MEMBERS AND INSTRUMENTS: William Stark (guitar, lead vocals); Logan-Michael Ayres (guitar); Max Manley (bass); Nathaniel Tabor (drums)
RECENT RELEASE: Freak Show (self-released)
KINDRED SPIRITS: Metallica, blaring Les Pauls, Danzig, bandanas, Ozzy, dirty blues, Guns N’ Roses, sneerin’
The members of Kill Victoria have found themselves lodged in a rock & roll pickle of sorts. The foursome could easily mutate into the cutesy, lollipop-laced, radio-friendly pop-schlock that’s currently topping charts if they so desire. Or, they could ramp it up a few notches and find themselves shoulder-to-shoulder with the rapid-fire riffs of death and speed metal outfits that are commonplace in the Inland Empire.
But, they’ve opted to take the high road, forging ahead with a unique amalgamation of hard rock, metal and classic rock cuts—and dealing with the circumstances of landing on bills that may not be entirely conducive to their specific, stylistic leanings.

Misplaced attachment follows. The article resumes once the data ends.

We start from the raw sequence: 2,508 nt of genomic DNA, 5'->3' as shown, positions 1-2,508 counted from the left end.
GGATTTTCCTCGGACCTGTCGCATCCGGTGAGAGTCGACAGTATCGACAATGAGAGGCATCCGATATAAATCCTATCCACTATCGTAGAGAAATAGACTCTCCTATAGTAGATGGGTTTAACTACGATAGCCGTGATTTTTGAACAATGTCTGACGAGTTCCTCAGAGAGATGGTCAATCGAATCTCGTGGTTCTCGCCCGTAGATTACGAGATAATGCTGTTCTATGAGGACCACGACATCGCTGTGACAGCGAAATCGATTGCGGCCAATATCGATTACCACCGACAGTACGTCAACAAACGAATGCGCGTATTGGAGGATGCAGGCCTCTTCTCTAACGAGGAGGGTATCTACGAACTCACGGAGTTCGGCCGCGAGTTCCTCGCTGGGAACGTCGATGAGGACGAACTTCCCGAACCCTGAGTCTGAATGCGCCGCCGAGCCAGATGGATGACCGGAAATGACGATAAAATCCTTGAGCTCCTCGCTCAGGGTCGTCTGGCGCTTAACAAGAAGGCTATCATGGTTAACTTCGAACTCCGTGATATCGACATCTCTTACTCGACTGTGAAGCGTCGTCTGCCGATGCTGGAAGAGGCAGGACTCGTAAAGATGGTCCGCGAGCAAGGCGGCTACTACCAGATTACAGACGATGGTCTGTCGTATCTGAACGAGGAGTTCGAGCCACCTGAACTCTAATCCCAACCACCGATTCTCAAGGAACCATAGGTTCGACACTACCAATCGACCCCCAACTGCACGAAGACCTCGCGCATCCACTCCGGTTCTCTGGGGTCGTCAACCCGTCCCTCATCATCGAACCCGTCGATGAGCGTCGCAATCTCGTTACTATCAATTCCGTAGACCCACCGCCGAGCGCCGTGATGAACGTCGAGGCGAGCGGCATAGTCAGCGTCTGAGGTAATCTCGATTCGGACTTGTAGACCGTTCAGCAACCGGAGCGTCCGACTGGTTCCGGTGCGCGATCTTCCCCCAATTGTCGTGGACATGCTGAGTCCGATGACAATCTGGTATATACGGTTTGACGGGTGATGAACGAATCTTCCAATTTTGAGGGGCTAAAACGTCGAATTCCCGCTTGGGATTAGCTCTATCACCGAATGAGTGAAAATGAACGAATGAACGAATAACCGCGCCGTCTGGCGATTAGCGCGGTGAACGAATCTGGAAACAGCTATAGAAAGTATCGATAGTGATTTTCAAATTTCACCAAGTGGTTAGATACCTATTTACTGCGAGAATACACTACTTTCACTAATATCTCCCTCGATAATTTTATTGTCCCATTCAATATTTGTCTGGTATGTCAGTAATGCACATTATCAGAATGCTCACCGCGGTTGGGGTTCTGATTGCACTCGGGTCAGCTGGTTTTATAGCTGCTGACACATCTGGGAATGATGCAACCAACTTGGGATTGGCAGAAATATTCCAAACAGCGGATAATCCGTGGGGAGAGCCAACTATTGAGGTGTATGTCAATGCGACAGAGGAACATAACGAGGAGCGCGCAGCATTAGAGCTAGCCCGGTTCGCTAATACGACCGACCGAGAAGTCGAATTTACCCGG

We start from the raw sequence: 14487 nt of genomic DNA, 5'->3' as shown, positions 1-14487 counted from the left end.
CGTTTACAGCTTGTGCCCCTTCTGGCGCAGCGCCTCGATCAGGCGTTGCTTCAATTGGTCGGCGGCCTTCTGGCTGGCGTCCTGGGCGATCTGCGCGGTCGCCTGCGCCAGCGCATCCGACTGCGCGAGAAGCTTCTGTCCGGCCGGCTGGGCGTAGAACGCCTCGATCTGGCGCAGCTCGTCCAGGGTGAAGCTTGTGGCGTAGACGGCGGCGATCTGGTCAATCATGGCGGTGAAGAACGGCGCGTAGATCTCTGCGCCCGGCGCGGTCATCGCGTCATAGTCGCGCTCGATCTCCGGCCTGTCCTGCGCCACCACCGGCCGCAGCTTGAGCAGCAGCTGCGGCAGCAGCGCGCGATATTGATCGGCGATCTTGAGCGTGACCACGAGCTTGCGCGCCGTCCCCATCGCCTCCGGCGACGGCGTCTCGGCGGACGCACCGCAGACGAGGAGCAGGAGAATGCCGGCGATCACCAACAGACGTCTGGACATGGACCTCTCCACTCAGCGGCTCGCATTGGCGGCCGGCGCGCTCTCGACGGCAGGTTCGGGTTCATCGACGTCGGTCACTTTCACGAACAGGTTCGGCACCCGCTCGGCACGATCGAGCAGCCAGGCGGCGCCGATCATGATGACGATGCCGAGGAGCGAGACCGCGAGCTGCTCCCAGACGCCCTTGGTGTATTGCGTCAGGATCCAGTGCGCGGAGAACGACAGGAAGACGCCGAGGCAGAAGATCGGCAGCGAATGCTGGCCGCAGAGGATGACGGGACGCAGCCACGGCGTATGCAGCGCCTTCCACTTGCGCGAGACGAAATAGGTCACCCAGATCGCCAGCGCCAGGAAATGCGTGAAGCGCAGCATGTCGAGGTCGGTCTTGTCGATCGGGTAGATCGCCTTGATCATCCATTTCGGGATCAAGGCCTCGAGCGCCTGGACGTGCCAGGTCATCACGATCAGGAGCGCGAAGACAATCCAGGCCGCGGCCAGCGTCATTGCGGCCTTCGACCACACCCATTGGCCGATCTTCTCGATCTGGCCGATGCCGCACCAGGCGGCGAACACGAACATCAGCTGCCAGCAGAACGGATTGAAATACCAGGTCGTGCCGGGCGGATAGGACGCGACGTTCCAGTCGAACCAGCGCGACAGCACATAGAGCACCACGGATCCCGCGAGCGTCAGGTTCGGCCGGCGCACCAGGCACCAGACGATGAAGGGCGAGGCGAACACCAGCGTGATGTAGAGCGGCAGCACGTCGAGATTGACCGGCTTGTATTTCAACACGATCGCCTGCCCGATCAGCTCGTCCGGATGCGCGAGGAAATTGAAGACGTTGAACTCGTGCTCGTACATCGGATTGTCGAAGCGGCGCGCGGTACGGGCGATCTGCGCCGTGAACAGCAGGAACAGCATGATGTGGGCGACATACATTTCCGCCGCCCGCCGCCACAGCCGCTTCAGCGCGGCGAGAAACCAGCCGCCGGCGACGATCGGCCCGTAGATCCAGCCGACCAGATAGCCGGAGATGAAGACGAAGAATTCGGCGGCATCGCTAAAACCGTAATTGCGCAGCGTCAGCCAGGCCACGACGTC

“Hardcore and death metal seem to be really popular right now, among other things, and well, we don’t exactly play hardcore,” says guitarist Logan-Michael Ayres. “Playing shows can be a little awkward sometimes ‘cause we get up there after some death metal band, start to jam out, and the crowd is expecting more death metal. Surprise! It’s Kill Victoria playing our hard rock/metal stuff, and sometimes people don’t like that.”
“Then again, sometimes they do,” counters frontman, Will Stark. “And that’s when you know you’re doing a good job. When the crowd’s like, ‘They’re different, but man they rock!’”
Launched nearly two years ago, Stark notes that he wanted Kill Victoria to be “something that took from my influences, but didn’t replicate them. But, most importantly, I wanted this band to be a band that rocked and still, at the same time, always had a message to convey. When I found people with the same vision, we took it and ran. And now here we are, and the going is good.”
Still, the hard-edged act says they have another task ahead—to shatter a prevailing belief that they’re stern and serious (as their largely dissonant musical output and homicidal moniker may insinuate). Yet, there’s no need to get intimidated, says bassist Max Manley: “Apart from our music, we’re pretty goofy, fun guys to hang out with.”
Rule of the day: Never judge a band’s temperament solely by their chord progressions.